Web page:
Making a case for relationship building to capture existing and emerging markets in today’s business environment
Posted by Elena del Valle on January 6, 2009
By Elena del Valle, MBA
Principal, LNA World Communications
Elena del Valle, MBA
In these days of economic shrinkage, results, seemingly, are what everyone is looking for as consumers and companies scrutinize expenses and ROI (return on investment). At the same time that the financial downturn is impacting millions of Americans and people and businesses in many countries, once the shock of the loss passes it is possible to see the many efficient companies, strategies, business and technology mavericks and emerging market opportunities that remain.
Those who weather the economic storm will avoid becoming unnecessary or unemployed, bankruptcy, and obsolescence and likely emerge stronger for their efforts and business savvy. One of the skills the survivors will probably hone well is the ability to understand the direction the markets are taking in order to anticipate changes and have an advantage. A complimentary skills we can rely on in this process is the development of our ability to maintain and benefit from relationships.
In his book, Taming the Dragons of Change in Business 10 Tips for Anticipating, Embracing and Using Change to Achieve Success, Richard G. Stieglitz, Ph.D., a change consultant, discusses the critical role of relationships in today’s business world. He is convinced that the more relationships we develop the greater our chances for success. He also believes individuals’ utility in a social and business setting is dependent on their knowledge and who they know much more than on the skills they posses.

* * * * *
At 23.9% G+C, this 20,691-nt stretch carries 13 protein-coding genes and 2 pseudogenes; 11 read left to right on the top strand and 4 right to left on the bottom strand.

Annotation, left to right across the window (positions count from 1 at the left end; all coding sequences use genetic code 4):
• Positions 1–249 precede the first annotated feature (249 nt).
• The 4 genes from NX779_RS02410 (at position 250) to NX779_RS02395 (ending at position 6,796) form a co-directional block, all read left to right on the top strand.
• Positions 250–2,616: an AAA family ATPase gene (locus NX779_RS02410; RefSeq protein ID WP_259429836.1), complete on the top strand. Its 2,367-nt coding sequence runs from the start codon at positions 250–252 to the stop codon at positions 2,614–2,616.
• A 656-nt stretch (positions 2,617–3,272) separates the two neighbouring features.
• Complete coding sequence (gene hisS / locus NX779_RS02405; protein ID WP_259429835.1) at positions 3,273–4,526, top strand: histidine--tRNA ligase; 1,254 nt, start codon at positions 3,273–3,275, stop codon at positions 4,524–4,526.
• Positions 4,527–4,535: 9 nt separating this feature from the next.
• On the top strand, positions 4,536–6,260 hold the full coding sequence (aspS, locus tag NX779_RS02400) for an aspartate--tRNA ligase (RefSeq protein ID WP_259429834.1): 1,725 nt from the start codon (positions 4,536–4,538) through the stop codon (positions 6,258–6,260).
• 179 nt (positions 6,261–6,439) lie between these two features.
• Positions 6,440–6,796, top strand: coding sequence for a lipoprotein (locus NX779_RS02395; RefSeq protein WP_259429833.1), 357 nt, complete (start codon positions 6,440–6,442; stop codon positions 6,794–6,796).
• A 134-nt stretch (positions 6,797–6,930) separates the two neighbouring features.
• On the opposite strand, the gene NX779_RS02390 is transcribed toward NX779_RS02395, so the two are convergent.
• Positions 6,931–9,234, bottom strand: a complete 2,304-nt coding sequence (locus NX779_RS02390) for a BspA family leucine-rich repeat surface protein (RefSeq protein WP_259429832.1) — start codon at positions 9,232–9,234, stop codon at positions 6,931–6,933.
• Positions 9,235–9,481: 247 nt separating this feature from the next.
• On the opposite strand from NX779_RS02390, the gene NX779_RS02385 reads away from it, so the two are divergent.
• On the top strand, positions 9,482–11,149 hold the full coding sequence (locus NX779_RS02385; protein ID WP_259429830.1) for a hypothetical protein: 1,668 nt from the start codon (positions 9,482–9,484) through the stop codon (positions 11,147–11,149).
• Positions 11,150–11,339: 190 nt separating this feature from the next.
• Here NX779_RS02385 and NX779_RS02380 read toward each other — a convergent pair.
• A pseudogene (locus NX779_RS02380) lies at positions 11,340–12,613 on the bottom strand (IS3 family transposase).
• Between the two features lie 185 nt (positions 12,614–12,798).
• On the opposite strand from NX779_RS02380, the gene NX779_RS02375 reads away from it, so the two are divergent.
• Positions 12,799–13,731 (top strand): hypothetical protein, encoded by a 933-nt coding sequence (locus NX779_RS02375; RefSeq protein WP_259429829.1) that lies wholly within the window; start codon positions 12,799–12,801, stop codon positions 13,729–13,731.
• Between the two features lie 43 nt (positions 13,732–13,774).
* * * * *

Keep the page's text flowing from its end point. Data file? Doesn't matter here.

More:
If this is the case, and given the increasingly expanding number of tools, software and gadgets available to improve our ability to connect with others near and far, how do we maximize our use of these resources to help us stay connected? Which relationships are most beneficial and how to we make sure we develop them and help them thrive? Are all relationships created equally?
The answers to these questions vary somewhat depending on the business, target audience, goals, resources budget and other variables involved. It goes almost without saying that if we are launching a new brand or launching an existing brand in a new market segment, establishing a relationship with our target audience is essential. When addressing emerging markets, Asian American, African American, Latino, etc., relationship building is especially relevant. Since mainstream markets, the so called non Hispanic whites of America, are shrinking, in the near and long term business growth will necessarily be born in these diverse and sometimes puzzling markets.
The road to success often begins with cultural sensitivity and understanding and relationship building, leading eventually to trust and mutual benefit. In the past, many of these emerging market segments have been ignored or neglected by marketers. The top players in the space today learned years ago that establishing good will and long term loyalty through relationship building is a first and very important step when targeting these, and almost any, audiences.